BROKEN STARS - Startin' With Dreams, Ending With Memories

Broken Stars - Startin' With Dreams, Ending With Memories

12 songs
36:55 minutes
***** ****
Winged Skull


I normally don't like all-star bands, because more often than not what we get is far less impressive than what the members do in their regular bands. When it comes to a Luxembourgish punk all-star band, you have every reason to be sceptical. Vocalist and guitar player Jean-Luc is well known from local ska punk veterans TimeSickness, bass player Giordano plays with Last Millennium Suckers, drummer Eric normally sings with anarcho punks Rise-Up and new member Jeff used to be the head behind the local and now defunct emo kings Carefree. So many different styles (although only from bands on Winged Skull Records), all merged into a single melting pot, can this actually work. Well, it certainly didn't for the cover artwork, which is an amateurish black ink drawing, hopefully not scaring people away from the actual album.

Startin' With Dreams, Ending With Memories takes some time to work, but once you listened to it a couple of times, you notice that this is much more than just a clash of the egos, but rather a deeply personal and strongly melancholic street punk album, strangely enough surpassing most of what the members do in their main bands. Jean-Luc's grating vocals fit much better in the context of this punk band, as his snottiness is mostly lost in the ska-ish attitudes of TimeSickness. Where Rise-Up may be to anarchistic, and Carefree maybe too whiny for some, and if you are bothered by the gloomy atmosphere of later Last Millennium Suckers, then you might just enjoy Broken Stars. Not that their original bands are bad, but somehow the surprise works really well here, with something everybody thought started out as a side-project, now emanating true band spirits and a wild punk sadness that could work as the offspring of Leatherface any day of the week.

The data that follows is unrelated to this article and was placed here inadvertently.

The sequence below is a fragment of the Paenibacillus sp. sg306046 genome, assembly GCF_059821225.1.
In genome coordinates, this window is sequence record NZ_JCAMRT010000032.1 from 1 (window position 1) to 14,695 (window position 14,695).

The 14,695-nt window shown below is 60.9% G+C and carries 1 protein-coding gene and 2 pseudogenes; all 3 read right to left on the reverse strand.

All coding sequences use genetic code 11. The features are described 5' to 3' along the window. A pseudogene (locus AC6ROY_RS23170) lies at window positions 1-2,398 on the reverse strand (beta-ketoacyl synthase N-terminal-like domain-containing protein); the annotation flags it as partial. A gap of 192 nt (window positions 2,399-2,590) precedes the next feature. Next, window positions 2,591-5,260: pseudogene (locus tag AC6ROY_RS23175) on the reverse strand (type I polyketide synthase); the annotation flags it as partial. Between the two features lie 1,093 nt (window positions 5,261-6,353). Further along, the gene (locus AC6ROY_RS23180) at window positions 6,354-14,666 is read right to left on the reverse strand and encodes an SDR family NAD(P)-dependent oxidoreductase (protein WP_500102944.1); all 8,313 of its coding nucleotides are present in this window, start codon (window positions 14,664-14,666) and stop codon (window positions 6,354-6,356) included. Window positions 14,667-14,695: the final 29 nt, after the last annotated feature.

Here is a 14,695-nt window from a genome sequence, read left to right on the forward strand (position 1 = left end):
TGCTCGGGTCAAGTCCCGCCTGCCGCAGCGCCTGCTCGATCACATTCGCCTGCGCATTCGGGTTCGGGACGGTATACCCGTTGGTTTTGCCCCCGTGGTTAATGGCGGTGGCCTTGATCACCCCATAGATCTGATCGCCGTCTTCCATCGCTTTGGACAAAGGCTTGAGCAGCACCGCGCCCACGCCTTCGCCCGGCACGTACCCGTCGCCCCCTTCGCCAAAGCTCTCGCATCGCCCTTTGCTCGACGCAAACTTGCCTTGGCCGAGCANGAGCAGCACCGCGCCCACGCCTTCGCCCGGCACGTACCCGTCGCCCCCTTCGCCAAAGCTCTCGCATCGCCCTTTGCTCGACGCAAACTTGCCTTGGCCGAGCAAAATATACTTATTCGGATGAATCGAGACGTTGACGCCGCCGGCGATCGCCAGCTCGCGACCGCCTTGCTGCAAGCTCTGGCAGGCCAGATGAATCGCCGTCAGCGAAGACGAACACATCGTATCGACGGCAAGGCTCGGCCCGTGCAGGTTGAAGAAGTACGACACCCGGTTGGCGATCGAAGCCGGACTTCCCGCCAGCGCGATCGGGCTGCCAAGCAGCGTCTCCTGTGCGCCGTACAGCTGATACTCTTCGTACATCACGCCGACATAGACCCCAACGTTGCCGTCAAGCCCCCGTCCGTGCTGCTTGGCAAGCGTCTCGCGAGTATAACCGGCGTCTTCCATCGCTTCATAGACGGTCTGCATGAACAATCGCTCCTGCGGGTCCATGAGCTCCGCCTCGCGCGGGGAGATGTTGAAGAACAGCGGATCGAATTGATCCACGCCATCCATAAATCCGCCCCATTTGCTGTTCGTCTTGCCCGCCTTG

And after ten songs, when you think it might just be enough for now, Broken Stars surprise with the two best songs on the album. A Tribute is a more laid-back folkish punk song (with mandolin), and Home Will Never Feel Safe Again is a truly bred ballad with acoustic guitar and piano. The album could have needed more of this softer stuff, which emphasises the band's talents even stronger, although their own material (Birds Are Singing Me To Sleep, Save Yourself, What's With The Tears?) is no worse. Attention though, the album needs some runs until it really works, but once you're hooked, it won't let loose again. This may be the one album to unite the older punk fans and the newer generation. Possibly the best local punk surprise in ages.

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